All over the exterior of the Air Canada Centre are small works of art that can be missed if you are not looking for them. On the west side of the ACC is Maple Leaf Square, which is also known as Jurassic Park during the playoffs and where fans gather before games. The huge video board on the exterior of the building allows fans outside to watch the game and advertises other events during non-game times. Also at Maple Leaf Square is the Maple Leaf Legends Row, which is a must see for hockey fans.
Inside the Air Canada Centre there are a ton of photos around the concourses displaying great moments in Air Canada Centre history as well as Toronto Raptor, Toronto Maple Leaf and Toronto Rock history. Over the years the oppressive amount of advertising in the concourses has been toned down a bit, but fans will still be bombarded with a ton of ads.
Inside the seating bowl, fans will see a two level seating structure with a 360 degree lower bowl and a fairly steep upper 300 level. The court is oriented from east to west. In between the 100 and 300 levels, luxury boxes will be found. Luxury boxes can also be found on the ends in the upper levels. A newer feature is the 600 level party deck on the west side of the arena.
Above the court, banners featuring the accomplishments of the Toronto Raptors are definitely drowning in a sea of banners for the Toronto Maple Leafs. On the east and west sides of the massive, crystal clear video board are four banners honouring the Raptors Atlantic Division Championships, the first of which was in 2006-2007. The Raptors also have won the last three division titles. A banner for the 1995 inaugural season is also displayed. The mantra for the Raptors is "We The North" which has become the rallying cry for the team and is tied to the team's recent success. Those words can be found all over the Hangar and act as a constant reminder of what the team is about.
The in game production at the ACC is as good as any. Fans can watch the pre-game show which is broadcast from the concourse. The top part of the 100 level in the west features the in house DJ for the Raptors and requests can be made to the 4 Corners DJ. Herbie Kuhn has been the public address announcer of the Raptors since their beginning and brings energy to the game without being over the top. Typical hip-hop style music is played during down times and traditional organ music is usually reserved for game play. The Raptors Dance Pak performs at various points during the game and The Raptor mascot is quickly becoming one of the best in the Association.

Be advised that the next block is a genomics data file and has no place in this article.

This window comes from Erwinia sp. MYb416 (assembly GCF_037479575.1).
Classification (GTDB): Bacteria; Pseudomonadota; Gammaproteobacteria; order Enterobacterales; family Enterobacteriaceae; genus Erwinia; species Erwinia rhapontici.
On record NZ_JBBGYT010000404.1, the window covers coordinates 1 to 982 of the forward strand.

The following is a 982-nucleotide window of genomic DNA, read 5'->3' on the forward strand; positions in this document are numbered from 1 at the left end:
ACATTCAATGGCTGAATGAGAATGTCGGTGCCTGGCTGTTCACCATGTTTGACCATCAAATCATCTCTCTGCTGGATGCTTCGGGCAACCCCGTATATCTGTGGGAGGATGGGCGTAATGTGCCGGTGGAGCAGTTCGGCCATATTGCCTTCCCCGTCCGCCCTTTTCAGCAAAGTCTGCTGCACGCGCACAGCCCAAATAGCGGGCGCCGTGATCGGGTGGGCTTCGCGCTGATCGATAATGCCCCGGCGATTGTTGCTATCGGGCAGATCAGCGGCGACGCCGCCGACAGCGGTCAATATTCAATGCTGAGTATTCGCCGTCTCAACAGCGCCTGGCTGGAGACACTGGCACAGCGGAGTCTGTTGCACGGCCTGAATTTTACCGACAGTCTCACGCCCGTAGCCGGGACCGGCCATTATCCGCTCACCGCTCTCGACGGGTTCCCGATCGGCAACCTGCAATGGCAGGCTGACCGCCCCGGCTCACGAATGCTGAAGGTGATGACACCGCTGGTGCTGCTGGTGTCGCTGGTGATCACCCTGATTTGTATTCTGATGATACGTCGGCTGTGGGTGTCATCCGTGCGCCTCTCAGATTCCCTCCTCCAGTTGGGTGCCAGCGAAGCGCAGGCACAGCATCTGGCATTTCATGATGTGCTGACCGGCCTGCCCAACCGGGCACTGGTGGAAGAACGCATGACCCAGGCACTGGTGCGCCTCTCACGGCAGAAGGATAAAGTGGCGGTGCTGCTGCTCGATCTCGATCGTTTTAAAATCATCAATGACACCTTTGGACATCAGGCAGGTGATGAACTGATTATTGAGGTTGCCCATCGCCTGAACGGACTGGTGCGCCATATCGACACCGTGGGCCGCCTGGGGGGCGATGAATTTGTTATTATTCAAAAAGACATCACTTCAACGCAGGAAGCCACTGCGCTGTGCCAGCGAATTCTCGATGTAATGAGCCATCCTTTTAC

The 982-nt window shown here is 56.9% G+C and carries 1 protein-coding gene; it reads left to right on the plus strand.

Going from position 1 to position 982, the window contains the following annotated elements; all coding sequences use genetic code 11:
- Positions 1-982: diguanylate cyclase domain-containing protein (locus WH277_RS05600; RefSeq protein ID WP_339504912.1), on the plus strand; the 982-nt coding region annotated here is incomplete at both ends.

Downtown Toronto is one of the best spots anywhere for an arena to be located. There are a boatload of places that a fan can go within walking distance of the Air Canada Centre to get something to eat before or after the game. Front Street is a great place to start looking. There you will find Jack Astor's, Texas Lone Star Grill, Canyon Creek, Casey's and Boston Pizza. All are recognizable and common chains. If you are looking for something a little more original, then try Joe Badalli's, The Loose Moose, The Fox or Hoop's. Right in Maple Leaf Square itself, you will find the very popular Real Sports Bar and Grill. Real Sports is pretty huge and has almost limitless TV screens. If you are looking for more of a refined culinary experience, then you may want to make reservations for a really nice dinner at 360, the revolving restaurant at the top of the CN Tower.
With all of the entertainment options in Toronto, it would be a good idea to spend an entire week. The CN Tower offers an unprecedented view of the city as well as other attractions including the Edge Walk. At the base of the CN Tower is the new Ripley's Aquarium of Toronto. The Toronto Theatre District may only be rivalled by Broadway in Manhattan. There is plenty of shopping downtown especially at the iconic Eaton Centre. Hockey fans will demand to make a pilgrimage to the Hockey Hall of Fame. All of this doesn't even include the multiple festivals and special events that take place in the city at various times.
There is no shortage of sporting options within the city as well. The ACC is also the home of the Toronto Maple Leafs and the Toronto Rock. Up the street at the Rogers Centre you will find the Toronto Blue Jays. Just to the north is the University of Toronto, where the Varsity Blues field a whole host of athletic teams including football, basketball and hockey. To the west at Exhibition Place you will find BMO Field, home of Toronto FC and the Toronto Argonauts, and the Ricoh Coliseum, home of the Toronto Marlies.